The informal clearance process does not provide statutory protection, but it does provide comfort to the parties that the ACCC will not take action to seek the transaction from completing. The length of the process is driven by the level of enquiries that the ACCC is required to make in order to vet the transaction. For acquisitions where the ACCC needs to make enquiries of, and seek submissions from, competitors and other market participants, the review process can take three to six months (or longer in particularly complex cases). Accordingly, requiring competition clearance may prevent an insolvency practitioner from achieving a quick sale of a company's assets.
Both the informal and authorisation processes necessarily involve a delay in concluding the proposed transaction. Further, any review of the ACCC's determination requires either proceedings in the Federal Court, or in the case of authorisation review by the Tribunal which will make its own findings of fact and reach its own conclusions, or by judicial review of the decision by the Federal Court on a question of law, that will similarly involve further delay. This is contrary to the truncated timetable provided by the voluntary administration regime and hampers an insolvency practitioner's attempts to both preserve a going-concern business and realise value for creditors through a sale.
The ACCC recognises the 'failing firm' doctrine in its consideration of whether a transaction will substantially lessen competition. Unfortunately, in Australia this doctrine provides extremely limited comfort given the stringent criteria that is applied and effectively ensures that it is only available in the rarest of occasions and in circumstances where attempts to restructure and preserve enterprise value have failed.
The 'failing firm' doctrine is not a statutory defence but rather only a factor to be taken into consideration when conducting the 'with or without test'. It is necessary to show that: (i) the relevant target firm is in imminent danger of failure and is unlikely to be successfully restructured without the merger; (ii) in the absence of the merger, the assets associated with the target firm will leave the industry; and (iii) the likely state of competition with the merger would not be substantially less than the likely state of competition after the target has exited and the target's customers have moved their business to alternative sources of supply.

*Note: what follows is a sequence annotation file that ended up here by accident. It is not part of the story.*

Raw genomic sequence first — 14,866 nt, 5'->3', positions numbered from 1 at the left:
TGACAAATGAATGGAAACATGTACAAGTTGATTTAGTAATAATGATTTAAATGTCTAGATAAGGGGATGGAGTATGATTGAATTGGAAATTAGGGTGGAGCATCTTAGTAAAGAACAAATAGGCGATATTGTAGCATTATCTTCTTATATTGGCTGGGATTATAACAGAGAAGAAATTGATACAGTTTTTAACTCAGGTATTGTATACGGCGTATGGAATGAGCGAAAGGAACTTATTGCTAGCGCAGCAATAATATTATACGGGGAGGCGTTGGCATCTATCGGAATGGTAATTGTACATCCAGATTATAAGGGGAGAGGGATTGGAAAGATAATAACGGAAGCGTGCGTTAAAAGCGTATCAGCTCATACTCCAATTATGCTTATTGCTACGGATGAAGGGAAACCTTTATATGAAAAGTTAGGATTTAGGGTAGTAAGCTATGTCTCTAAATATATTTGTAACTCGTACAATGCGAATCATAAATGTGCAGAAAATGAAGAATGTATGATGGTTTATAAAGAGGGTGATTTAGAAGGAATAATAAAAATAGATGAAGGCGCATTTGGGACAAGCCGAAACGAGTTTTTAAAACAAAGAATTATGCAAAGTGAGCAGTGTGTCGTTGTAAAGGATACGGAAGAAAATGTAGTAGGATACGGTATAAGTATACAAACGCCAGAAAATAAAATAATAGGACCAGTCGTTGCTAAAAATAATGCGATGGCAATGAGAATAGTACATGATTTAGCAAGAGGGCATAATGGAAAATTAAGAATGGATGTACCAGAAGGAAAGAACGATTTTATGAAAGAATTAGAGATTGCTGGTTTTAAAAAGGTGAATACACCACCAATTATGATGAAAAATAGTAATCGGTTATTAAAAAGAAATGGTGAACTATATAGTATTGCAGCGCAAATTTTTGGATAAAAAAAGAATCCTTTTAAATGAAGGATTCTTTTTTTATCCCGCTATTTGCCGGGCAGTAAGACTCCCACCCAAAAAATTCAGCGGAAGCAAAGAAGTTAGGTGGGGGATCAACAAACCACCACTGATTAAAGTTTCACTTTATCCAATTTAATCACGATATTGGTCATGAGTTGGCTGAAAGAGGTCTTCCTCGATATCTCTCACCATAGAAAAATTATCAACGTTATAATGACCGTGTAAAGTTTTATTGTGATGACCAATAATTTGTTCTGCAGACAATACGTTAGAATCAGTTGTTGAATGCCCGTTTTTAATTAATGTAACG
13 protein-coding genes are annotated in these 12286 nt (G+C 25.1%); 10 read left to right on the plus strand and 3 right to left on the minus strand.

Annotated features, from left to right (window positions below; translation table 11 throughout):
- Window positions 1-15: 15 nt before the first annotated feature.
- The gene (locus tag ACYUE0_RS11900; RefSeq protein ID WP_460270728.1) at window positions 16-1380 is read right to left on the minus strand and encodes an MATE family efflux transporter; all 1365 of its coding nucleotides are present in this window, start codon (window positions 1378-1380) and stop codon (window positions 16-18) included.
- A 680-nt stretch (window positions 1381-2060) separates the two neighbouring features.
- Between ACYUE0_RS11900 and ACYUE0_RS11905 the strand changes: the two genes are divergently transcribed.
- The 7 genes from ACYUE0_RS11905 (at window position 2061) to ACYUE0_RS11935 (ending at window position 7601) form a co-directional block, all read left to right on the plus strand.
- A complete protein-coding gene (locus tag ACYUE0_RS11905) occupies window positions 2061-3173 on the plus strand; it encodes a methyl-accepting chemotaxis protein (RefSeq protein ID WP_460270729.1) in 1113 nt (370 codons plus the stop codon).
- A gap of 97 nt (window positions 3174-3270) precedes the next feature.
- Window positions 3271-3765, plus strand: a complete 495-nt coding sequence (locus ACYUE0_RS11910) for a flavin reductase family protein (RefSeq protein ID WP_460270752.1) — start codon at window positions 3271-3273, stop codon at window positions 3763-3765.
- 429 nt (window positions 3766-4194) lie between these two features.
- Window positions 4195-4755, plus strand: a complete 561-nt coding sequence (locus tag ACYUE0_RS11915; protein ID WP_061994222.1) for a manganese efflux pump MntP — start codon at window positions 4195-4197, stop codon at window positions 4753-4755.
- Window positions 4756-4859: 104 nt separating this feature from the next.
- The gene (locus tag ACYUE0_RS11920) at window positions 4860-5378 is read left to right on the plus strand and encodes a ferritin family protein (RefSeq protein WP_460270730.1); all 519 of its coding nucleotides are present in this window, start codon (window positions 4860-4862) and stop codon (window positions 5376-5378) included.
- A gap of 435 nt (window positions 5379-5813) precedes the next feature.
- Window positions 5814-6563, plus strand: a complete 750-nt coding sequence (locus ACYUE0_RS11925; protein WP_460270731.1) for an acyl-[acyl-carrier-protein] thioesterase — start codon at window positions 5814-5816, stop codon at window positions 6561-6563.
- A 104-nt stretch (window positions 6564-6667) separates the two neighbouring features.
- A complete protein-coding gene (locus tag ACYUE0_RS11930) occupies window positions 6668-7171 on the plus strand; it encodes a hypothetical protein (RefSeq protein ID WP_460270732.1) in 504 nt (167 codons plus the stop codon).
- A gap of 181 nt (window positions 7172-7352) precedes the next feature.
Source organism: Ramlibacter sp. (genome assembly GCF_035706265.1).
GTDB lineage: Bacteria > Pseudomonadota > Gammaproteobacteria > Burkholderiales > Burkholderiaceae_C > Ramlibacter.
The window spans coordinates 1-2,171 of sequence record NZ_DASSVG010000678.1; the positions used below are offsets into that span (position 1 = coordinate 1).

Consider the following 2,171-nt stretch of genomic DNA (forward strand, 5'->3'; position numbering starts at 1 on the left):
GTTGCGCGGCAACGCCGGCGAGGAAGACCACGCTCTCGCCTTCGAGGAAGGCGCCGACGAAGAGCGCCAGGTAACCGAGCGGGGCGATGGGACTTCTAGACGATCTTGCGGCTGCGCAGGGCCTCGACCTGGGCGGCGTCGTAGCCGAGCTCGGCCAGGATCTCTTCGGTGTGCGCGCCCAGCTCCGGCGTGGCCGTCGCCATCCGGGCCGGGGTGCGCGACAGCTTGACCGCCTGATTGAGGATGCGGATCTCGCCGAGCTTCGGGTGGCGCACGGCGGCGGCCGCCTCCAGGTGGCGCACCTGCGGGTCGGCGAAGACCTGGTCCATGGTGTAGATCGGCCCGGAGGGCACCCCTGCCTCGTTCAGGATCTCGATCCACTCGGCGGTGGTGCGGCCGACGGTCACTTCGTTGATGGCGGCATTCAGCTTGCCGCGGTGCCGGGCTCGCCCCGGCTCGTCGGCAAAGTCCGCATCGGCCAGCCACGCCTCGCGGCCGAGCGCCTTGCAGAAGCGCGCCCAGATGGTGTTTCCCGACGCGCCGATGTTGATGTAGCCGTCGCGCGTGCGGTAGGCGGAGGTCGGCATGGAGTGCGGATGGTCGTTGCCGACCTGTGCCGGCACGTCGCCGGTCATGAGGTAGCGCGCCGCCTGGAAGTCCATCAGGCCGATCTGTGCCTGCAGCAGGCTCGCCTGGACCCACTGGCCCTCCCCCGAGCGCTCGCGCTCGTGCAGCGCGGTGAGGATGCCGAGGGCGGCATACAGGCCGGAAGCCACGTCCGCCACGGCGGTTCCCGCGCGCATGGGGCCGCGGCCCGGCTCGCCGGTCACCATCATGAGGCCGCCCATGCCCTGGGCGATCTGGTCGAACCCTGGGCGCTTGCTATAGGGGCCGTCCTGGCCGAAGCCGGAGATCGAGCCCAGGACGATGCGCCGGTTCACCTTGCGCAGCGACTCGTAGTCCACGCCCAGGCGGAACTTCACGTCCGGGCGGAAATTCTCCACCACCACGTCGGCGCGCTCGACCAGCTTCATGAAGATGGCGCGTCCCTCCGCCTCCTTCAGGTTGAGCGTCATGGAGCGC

The current position of the 'failing firm' doctrine in the Australian market is highlighted by the fact that it is not referenced in the Merger Guidelines (notwithstanding that it had appeared in earlier versions). It is applicable in only extremely limited circumstances and the evidentiary burden to satisfy the threshold is incredibly high. Indeed, the ACCC would need to conclude (mere speculation is insufficient) that the insolvent target's business would exit the market absent the transaction and that the target's assets would not otherwise be used productively by competitors other than the acquirer. The high evidentiary threshold to be satisfied, coupled with the delay and cost of obtaining clearance, may result in unnecessary value destruction to all stakeholders – e.g., secured creditors, unsecured creditors, vendors, and employees.
The ACCC opposed the proposed sale of the Jewel business to B&J City on the basis that it would substantially lessen competition in respect of the supply of chilled ready meals with the potential for consumers to face increased prices.
Importantly, the ACCC held that chilled ready meals ought to be separated from other convenience meals such as frozen ready meals and other prepared takeaway food (e.g. pizzas, soups and quiches). While the ACCC acknowledged there are a large number of competitors in ready meals, it determined that Jewel and B&J City operate in a niche market and the transaction would combine the two major players, thereby concentrating manufacturing capacity in one business. The ACCC also determined that "if the proposed acquisition does not proceed, an alternative purchaser is likely to buy Jewel and compete strongly with B&J City Kitchen".
The position adopted by the ACCC in this case is consistent with the approach they have taken historically. There are, however, a limited number of cases where the ACCC has determined not to oppose an acquisition notwithstanding that it was likely to substantially lessen competition on the basis of the 'failing firm' doctrine.
In 2015, the ACCC determined not to oppose a transaction between VIP Steel Packaging Pty Ltd ("VIP") and National Can Industries Pty Ltd ("NCI"), both of which supplied plastic and steel packaging products, stating that "in this case there was clear evidence that the relevant assets would leave the market if VIP Steel's proposed acquisition does not go ahead. In these circumstances, the opportunities for competition in the supply of new steel drums would be the same with or without the proposed acquisition". In so doing, the ACCC appointed their own forensic accountant to examine the financial documentation and confirm the company's imminent demise.